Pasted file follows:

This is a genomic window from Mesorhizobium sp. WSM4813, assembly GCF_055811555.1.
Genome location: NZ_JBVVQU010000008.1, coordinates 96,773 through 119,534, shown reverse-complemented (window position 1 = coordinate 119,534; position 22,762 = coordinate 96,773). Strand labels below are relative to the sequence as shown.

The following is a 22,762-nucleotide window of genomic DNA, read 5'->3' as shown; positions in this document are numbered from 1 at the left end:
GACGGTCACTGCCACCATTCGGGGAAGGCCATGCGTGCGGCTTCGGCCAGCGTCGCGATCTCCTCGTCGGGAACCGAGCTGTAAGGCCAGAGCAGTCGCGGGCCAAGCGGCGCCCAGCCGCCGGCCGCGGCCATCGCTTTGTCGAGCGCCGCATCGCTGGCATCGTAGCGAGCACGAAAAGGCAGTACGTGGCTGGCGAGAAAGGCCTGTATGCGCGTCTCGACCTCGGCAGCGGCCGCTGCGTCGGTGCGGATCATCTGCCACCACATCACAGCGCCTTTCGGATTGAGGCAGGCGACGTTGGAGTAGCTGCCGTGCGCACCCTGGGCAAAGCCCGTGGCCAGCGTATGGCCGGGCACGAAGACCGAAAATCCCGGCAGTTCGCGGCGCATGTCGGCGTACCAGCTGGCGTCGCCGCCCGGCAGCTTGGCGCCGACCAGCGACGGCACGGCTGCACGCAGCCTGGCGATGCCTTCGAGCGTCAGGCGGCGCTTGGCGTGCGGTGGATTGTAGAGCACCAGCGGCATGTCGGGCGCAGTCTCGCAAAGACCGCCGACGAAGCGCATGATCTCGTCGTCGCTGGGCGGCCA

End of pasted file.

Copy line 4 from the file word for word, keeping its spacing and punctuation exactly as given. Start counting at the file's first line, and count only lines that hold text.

GACGGTCACTGCCACCATTCGGGGAAGGCCATGCGTGCGGCTTCGGCCAGCGTCGCGATCTCCTCGTCGGGAACCGAGCTGTAAGGCCAGAGCAGTCGCGGGCCAAGCGGCGCCCAGCCGCCGGCCGCGGCCATCGCTTTGTCGAGCGCCGCATCGCTGGCATCGTAGCGAGCACGAAAAGGCAGTACGTGGCTGGCGAGAAAGGCCTGTATGCGCGTCTCGACCTCGGCAGCGGCCGCTGCGTCGGTGCGGATCATCTGCCACCACATCACAGCGCCTTTCGGATTGAGGCAGGCGACGTTGGAGTAGCTGCCGTGCGCACCCTGGGCAAAGCCCGTGGCCAGCGTATGGCCGGGCACGAAGACCGAAAATCCCGGCAGTTCGCGGCGCATGTCGGCGTACCAGCTGGCGTCGCCGCCCGGCAGCTTGGCGCCGACCAGCGACGGCACGGCTGCACGCAGCCTGGCGATGCCTTCGAGCGTCAGGCGGCGCTTGGCGTGCGGTGGATTGTAGAGCACCAGCGGCATGTCGGGCGCAGTCTCGCAAAGACCGCCGACGAAGCGCATGATCTCGTCGTCGCTGGGCGGCCA